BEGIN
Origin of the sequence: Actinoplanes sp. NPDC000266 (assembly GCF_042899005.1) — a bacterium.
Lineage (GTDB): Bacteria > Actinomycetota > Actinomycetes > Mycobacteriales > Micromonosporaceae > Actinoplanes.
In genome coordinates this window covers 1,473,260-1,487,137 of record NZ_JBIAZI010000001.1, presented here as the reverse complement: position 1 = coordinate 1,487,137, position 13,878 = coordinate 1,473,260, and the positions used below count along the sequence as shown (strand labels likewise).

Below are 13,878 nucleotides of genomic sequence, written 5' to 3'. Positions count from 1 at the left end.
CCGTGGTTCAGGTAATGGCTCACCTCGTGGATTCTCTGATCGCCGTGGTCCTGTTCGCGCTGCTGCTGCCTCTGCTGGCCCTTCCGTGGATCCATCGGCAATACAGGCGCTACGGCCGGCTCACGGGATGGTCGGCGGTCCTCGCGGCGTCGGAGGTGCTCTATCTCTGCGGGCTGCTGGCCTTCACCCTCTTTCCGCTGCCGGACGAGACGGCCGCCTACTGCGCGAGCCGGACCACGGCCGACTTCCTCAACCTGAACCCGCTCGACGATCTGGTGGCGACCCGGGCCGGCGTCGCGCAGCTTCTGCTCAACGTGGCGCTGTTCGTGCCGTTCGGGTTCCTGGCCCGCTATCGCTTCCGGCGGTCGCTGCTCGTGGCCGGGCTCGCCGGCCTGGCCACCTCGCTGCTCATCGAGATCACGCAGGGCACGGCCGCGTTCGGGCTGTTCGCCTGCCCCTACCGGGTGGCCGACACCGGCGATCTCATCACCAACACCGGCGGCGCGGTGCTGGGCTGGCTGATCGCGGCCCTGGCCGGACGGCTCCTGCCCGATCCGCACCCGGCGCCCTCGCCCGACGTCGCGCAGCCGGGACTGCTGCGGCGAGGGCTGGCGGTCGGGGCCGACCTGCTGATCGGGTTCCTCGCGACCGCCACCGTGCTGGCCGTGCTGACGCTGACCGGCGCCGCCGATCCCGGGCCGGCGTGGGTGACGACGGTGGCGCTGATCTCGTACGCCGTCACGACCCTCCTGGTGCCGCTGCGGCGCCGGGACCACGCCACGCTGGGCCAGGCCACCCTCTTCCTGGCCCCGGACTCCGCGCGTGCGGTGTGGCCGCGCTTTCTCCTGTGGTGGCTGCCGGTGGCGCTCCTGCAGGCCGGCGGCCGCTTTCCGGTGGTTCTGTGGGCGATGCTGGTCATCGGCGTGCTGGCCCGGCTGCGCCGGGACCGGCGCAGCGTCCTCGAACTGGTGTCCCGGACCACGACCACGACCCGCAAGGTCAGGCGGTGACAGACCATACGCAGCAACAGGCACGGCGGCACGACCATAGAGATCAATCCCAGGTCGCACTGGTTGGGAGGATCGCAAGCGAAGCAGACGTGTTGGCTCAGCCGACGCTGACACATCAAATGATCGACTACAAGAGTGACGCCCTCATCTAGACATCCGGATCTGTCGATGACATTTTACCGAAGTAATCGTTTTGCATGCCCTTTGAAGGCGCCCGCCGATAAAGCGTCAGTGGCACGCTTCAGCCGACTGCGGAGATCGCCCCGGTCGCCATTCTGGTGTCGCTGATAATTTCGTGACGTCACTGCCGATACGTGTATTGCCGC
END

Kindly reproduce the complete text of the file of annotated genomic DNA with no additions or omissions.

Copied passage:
Origin of the sequence: Actinoplanes sp. NPDC000266 (assembly GCF_042899005.1) — a bacterium.
Lineage (GTDB): Bacteria > Actinomycetota > Actinomycetes > Mycobacteriales > Micromonosporaceae > Actinoplanes.
In genome coordinates this window covers 1,473,260-1,487,137 of record NZ_JBIAZI010000001.1, presented here as the reverse complement: position 1 = coordinate 1,487,137, position 13,878 = coordinate 1,473,260, and the positions used below count along the sequence as shown (strand labels likewise).

Below are 13,878 nucleotides of genomic sequence, written 5' to 3'. Positions count from 1 at the left end.
CCGTGGTTCAGGTAATGGCTCACCTCGTGGATTCTCTGATCGCCGTGGTCCTGTTCGCGCTGCTGCTGCCTCTGCTGGCCCTTCCGTGGATCCATCGGCAATACAGGCGCTACGGCCGGCTCACGGGATGGTCGGCGGTCCTCGCGGCGTCGGAGGTGCTCTATCTCTGCGGGCTGCTGGCCTTCACCCTCTTTCCGCTGCCGGACGAGACGGCCGCCTACTGCGCGAGCCGGACCACGGCCGACTTCCTCAACCTGAACCCGCTCGACGATCTGGTGGCGACCCGGGCCGGCGTCGCGCAGCTTCTGCTCAACGTGGCGCTGTTCGTGCCGTTCGGGTTCCTGGCCCGCTATCGCTTCCGGCGGTCGCTGCTCGTGGCCGGGCTCGCCGGCCTGGCCACCTCGCTGCTCATCGAGATCACGCAGGGCACGGCCGCGTTCGGGCTGTTCGCCTGCCCCTACCGGGTGGCCGACACCGGCGATCTCATCACCAACACCGGCGGCGCGGTGCTGGGCTGGCTGATCGCGGCCCTGGCCGGACGGCTCCTGCCCGATCCGCACCCGGCGCCCTCGCCCGACGTCGCGCAGCCGGGACTGCTGCGGCGAGGGCTGGCGGTCGGGGCCGACCTGCTGATCGGGTTCCTCGCGACCGCCACCGTGCTGGCCGTGCTGACGCTGACCGGCGCCGCCGATCCCGGGCCGGCGTGGGTGACGACGGTGGCGCTGATCTCGTACGCCGTCACGACCCTCCTGGTGCCGCTGCGGCGCCGGGACCACGCCACGCTGGGCCAGGCCACCCTCTTCCTGGCCCCGGACTCCGCGCGTGCGGTGTGGCCGCGCTTTCTCCTGTGGTGGCTGCCGGTGGCGCTCCTGCAGGCCGGCGGCCGCTTTCCGGTGGTTCTGTGGGCGATGCTGGTCATCGGCGTGCTGGCCCGGCTGCGCCGGGACCGGCGCAGCGTCCTCGAACTGGTGTCCCGGACCACGACCACGACCCGCAAGGTCAGGCGGTGACAGACCATACGCAGCAACAGGCACGGCGGCACGACCATAGAGATCAATCCCAGGTCGCACTGGTTGGGAGGATCGCAAGCGAAGCAGACGTGTTGGCTCAGCCGACGCTGACACATCAAATGATCGACTACAAGAGTGACGCCCTCATCTAGACATCCGGATCTGTCGATGACATTTTACCGAAGTAATCGTTTTGCATGCCCTTTGAAGGCGCCCGCCGATAAAGCGTCAGTGGCACGCTTCAGCCGACTGCGGAGATCGCCCCGGTCGCCATTCTGGTGTCGCTGATAATTTCGTGACGTCACTGCCGATACGTGTATTGCCGC